Analysis of mitochondrial DNA obtained from skeletal materials can be used to examine the relatedness of long extinct populations. This award will be used to investigate the biological relationships of four populations, totaling approximately 75 individuals, located in the Great Lakes region, as well as indicate some aspects of demographic history that are reflected in the pattern of genetic diversity. This investigation will test ancestral relationships proposed by linguists and archaeologists regarding the relationship between the diverse and expanding populations of the Archaic and Woodland periods in this region. <br/><br/>Specifically, this study will test the genetic relationships within Glacial Kame and Red Ocher populations, as well as between these and Old Copper, Mississippian, and modern Algonquian speaking populations in the lower Great Lakes region. This study can help determine if archaeological similarities were primarily the result of cultural spreads or population expansions, in addition to estimating the extent of genetic differentiation that existed in the Great Lakes during the last 4000 years. The mtDNA of populations included in this study will also be compared with that of other ancient populations of the Lower Great Lakes region including Archaic Indian Knoll, early Woodland Adena, Hopewell, and Late Prehistoric Fort Ancient populations, all previously or currently being studied. In addition, data generated from this study will contribute to the growing body of information that can be used to address broader questions regarding the peopling of the New World.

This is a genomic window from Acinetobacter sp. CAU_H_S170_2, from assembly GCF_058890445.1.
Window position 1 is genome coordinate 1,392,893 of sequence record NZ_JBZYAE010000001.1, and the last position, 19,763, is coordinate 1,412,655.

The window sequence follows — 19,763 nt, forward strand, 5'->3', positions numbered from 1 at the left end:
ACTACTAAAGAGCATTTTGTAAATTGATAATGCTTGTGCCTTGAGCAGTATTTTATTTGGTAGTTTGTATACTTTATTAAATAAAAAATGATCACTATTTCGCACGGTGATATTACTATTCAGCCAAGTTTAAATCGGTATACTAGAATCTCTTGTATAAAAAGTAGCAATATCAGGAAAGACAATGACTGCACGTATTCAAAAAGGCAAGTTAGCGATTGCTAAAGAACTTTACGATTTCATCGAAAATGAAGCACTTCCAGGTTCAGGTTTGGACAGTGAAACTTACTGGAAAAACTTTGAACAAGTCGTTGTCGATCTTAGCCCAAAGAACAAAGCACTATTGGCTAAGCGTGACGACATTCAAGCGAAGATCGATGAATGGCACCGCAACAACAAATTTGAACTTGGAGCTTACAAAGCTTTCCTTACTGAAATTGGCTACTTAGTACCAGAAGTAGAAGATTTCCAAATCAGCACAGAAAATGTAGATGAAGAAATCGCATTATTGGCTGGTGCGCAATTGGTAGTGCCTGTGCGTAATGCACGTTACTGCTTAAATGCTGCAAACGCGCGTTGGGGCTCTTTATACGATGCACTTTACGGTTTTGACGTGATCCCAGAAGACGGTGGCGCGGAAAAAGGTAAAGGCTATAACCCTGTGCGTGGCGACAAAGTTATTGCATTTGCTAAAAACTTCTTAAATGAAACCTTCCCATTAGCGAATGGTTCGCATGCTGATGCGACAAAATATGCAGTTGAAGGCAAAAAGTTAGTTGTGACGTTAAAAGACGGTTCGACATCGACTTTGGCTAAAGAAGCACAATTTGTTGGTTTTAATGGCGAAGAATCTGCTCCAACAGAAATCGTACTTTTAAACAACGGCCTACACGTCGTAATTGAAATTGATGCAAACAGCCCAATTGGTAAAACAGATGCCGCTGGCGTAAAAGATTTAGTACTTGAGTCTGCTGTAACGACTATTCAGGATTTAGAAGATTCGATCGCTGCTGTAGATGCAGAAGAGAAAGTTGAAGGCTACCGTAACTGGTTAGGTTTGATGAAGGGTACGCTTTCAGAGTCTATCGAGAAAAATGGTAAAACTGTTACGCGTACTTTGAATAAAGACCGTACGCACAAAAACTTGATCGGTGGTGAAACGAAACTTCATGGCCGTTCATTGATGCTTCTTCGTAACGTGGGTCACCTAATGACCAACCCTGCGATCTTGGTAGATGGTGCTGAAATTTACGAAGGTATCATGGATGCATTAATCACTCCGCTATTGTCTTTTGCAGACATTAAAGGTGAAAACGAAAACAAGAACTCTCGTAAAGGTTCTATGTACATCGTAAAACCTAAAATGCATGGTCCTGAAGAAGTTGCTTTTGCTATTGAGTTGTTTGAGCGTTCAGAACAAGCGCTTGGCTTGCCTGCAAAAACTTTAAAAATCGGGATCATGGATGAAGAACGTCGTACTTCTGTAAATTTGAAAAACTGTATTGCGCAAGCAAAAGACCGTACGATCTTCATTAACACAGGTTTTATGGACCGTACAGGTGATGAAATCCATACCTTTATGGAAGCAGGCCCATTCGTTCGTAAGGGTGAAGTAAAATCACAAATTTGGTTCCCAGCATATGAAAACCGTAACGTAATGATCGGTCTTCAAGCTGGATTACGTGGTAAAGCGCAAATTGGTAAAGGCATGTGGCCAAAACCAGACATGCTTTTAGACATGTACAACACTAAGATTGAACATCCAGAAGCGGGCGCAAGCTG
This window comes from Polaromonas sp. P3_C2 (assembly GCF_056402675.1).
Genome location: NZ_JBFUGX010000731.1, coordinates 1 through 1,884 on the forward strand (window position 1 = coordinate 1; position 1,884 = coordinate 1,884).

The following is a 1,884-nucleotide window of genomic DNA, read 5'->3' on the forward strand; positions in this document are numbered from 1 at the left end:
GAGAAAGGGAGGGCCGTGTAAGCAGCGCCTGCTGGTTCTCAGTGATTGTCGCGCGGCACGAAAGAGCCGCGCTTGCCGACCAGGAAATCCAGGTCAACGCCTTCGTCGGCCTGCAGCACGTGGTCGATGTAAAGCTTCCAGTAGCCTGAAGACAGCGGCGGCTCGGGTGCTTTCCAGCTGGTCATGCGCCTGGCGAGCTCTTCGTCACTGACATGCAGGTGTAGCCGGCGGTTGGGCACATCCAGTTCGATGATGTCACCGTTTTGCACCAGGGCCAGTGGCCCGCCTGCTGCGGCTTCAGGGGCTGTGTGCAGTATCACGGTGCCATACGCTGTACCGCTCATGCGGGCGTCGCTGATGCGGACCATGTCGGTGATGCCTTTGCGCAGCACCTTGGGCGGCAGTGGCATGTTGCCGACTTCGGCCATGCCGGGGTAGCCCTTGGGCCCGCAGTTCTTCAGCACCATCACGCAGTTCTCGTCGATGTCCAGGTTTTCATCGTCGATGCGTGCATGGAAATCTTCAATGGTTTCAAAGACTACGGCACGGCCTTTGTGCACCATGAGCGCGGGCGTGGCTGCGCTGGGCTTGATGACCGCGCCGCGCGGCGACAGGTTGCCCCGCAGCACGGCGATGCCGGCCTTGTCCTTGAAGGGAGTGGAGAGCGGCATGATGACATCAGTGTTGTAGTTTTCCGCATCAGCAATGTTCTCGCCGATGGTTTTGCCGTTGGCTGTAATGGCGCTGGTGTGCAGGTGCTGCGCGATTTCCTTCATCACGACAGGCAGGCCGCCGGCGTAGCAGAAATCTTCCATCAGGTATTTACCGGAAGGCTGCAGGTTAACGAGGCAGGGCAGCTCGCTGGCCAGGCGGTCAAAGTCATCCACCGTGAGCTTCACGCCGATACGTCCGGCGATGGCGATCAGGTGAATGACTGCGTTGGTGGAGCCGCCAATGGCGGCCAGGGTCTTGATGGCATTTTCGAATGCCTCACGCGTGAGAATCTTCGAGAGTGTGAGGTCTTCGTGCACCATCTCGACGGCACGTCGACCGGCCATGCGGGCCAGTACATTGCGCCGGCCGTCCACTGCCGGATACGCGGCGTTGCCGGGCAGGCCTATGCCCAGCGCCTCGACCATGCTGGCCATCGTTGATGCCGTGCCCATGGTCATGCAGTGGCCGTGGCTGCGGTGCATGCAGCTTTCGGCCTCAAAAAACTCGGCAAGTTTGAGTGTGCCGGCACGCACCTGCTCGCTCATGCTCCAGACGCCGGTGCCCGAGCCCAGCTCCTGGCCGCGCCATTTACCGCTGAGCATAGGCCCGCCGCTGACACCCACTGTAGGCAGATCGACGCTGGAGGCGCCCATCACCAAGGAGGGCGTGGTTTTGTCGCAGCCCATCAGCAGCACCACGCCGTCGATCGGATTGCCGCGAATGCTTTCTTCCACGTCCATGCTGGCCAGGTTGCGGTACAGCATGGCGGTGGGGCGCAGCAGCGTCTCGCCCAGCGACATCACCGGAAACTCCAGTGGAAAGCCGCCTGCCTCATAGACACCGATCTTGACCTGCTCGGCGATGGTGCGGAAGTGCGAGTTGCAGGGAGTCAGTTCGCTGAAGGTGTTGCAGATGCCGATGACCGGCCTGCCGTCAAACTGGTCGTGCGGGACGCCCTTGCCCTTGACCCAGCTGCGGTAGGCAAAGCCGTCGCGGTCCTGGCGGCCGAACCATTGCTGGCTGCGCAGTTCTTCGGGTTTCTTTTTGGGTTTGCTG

Dissertation Research: MtDNA Genetic Diversity of the Prehistoric Northeast